When narcissists feel you are slipping through their fingers and are no longer willing to be their puppets, they employ a little tactic known as “love-bombing.” They will send relentless messages proclaiming their “love” for you, full of insincere (nauseatingly fake) apologies, begging you to give them another chance. And another. And another…. My ex has been in the love-bombing stage for so long that it is almost laughable. All those words and not a hint of action to back them up. Thankfully, I’m a fairly intelligent individual and I see what he is doing for what it really is – trying to regain control. Not happening.
While he has been so encompassed in trying to get me back under his thumb, he has seemed to completely forget about the three things he should be focusing on – the children. While he drunk-texts me almost daily in a pathetic attempt to reel me back in, he hasn’t seen his own kids in nearly six months. He has been “too busy”. He will give every excuse in the book for why he has so sickeningly neglected his parenting duties, but what it boils down to is this – they are pawns, and at this point in the game they can’t help him win. Several months ago, I made it clear to him that he was more than welcome to come home (to what is now my home) and spend time with the children, but I would not be present. I would be staying with friends in the event he were under my roof. In his mind, spending time with his kids no longer meant weaseling his way back into my life – it meant giving me a few days of freedom to do as I pleased without the responsibility of Mom-ing. If he came to see the kids, he would have no control over what I did during that time. And to him, it wasn’t worth it.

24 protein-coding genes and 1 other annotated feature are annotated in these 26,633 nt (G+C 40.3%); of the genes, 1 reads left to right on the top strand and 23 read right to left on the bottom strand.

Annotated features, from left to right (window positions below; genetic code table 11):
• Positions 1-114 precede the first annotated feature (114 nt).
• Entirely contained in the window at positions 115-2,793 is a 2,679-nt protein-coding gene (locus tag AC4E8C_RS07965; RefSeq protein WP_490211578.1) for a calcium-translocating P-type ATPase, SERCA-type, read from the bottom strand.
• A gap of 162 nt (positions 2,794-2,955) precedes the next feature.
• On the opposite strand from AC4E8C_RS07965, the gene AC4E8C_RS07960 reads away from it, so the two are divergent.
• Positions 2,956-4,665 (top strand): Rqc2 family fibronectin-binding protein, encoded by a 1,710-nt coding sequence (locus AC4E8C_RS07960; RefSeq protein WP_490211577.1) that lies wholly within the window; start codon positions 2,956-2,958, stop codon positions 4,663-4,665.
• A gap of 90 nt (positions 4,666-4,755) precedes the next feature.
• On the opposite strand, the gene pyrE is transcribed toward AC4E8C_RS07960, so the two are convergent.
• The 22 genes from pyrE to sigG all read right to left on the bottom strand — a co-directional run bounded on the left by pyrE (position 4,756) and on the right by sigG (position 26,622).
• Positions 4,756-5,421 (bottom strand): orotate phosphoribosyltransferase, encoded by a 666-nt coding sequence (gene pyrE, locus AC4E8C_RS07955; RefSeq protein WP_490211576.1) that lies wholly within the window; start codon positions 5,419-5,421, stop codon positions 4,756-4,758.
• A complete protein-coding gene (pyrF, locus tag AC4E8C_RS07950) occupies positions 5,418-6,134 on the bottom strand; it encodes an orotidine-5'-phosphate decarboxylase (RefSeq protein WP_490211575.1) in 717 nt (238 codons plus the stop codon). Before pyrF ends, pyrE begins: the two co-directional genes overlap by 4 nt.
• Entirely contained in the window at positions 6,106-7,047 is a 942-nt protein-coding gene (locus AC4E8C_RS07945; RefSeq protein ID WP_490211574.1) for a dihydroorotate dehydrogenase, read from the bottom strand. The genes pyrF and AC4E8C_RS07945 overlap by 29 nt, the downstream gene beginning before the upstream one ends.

So, here we are. Six months of no contact with his children. I’m curious as to how he is going to try to turn this into my fault when he finally comes to the realization that those divorce papers were real and he has no chance of ever regaining an inch of control over me. I know the kids are going to be his next love-bombing victims. Maybe if he can somehow regain control over them, it will trickle down to me in some way? (I can guarantee it won’t!)
The point of this rambling post is this: when dealing with a narcissist (or, more importantly, when attempting to break free from one) it is sooooo very important to educate yourself in order to be immune to their games and realize what their true intentions are. Know that “I love you” means “I need to be your puppet master,” and decide if you’re willing to play that part. Find the courage to leave them in the dust, wallowing in their own self-created misery that is not your responsibility to fix.
Be your own person. Create your own happiness. Live and love and work and play because you are driven by healthy emotions and the desire to achieve your goals. Never be a puppet. Cut the strings and do your own dance. You are more than worth it.